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Interior minister Matteo Salvini’s crusade against Roma causes an outcry.
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Italy’s interior minister evokes a dark past by vowing to expel Roma people

By Jill Petzinger

Reporter

Italy’s populist government, only in power since the beginning of June, is already taking steps to implement its nationalist agenda. First, it turned away a rescue vessel loaded with over 600 refugees. This week its interior minister said he wants to take a census of the country’s Roma minority—and throw out those who don’t have citizenship.

Matteo Salvini, leader of the right-wing League party, said he had asked officials to prepare a dossier on “the Roma situation.”

“We will try to understand how we can intervene, doing what years ago was called the census, we can now call it the registry…to understand what we are dealing with,” Salvini told a regional broadcaster (video in Italian). “The Italian Roma, unfortunately, you have to keep in Italy.”

The Roma are already widely discriminated against, living often in poverty on the fringes of society, with little access to government benefits and services. Salvini highlighting them as a menace to society is a chilling reminder of how Italy has persecuted the Roma in the past.

How Mussolini targeted the Roma

Italian dictator Benito Mussolini enacted laws against the minority in 1938, and an estimated 300,000 to 500,000 Roma were killed in the Nazi genocide of World War II. More recently, in 2008, president Silvio Berlusconi declared a “Nomad Emergency,” giving the local authorities emergency powers to monitor Roma in camps, harass them, and evict them under the guise of national security.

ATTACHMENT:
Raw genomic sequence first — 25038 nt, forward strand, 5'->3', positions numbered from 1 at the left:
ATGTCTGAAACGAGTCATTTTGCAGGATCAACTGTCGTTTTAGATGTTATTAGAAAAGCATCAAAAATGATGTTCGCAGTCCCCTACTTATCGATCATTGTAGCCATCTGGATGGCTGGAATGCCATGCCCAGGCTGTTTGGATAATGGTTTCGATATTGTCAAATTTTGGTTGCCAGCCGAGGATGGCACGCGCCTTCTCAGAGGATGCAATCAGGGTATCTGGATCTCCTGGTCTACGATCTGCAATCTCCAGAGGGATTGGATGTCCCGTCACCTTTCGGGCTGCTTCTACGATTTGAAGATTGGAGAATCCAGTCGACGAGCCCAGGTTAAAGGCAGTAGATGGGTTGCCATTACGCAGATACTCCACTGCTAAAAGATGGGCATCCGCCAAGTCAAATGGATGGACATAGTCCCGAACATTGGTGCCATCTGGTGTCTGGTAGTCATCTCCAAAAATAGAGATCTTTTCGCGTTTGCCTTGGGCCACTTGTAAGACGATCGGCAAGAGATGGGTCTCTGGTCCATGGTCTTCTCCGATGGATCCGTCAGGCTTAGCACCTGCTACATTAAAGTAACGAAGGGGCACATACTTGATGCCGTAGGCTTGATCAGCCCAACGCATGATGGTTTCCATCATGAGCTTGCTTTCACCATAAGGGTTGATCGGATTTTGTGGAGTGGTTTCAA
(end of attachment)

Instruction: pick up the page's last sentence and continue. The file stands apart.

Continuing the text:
Elisa De Pieri, Amnesty International’s Italy researcher, said Salvini’s comments tap into existing hostility. “Anti-Roma feelings were already very high in Italy, and they tend to be the favorite scapegoat of the League and other right-wing parties,” De Pieri said. “The Roma have been subjected to a disproportionate amount of hate crimes and hate speech in the past decade.”

She notes that the Berlusconi “emergency” helped to put the blame on them for rising crime, despite no evidence.

A backlash against Salvini

Salvini was slammed by Luigi di Maio, leader of the Five Star Movement, who called the idea of an ethnic census “unconstitutional.” Former prime minister Paolo Gentiloni tweeted: “Yesterday refugees, today Roma, tomorrow guns for all. How hard it is to be bad.”

Salvini, whose nationalist views resonate with many in Italy, vowed not to back down, tweeting that if the left proposed a Roma census, it would be fine, but “if I propose it, it’s RACISM.”

About 180,000 Roma people are estimated to live in Italy, about half of them citizens. Amnesty said that the Roma to whom Salvini has referred are the 26,000 or so who live in camps, noting that “there is already a lot of data available on where they are and how they live.”

“This census of Roma people in Italy was tried already tried in 2008, and that census, together with other measures linked to that emergency, were declared unlawful in the courts,” said De Pieri. “It’s simply illegal under the Italian constitution and, of course, under EU law.”

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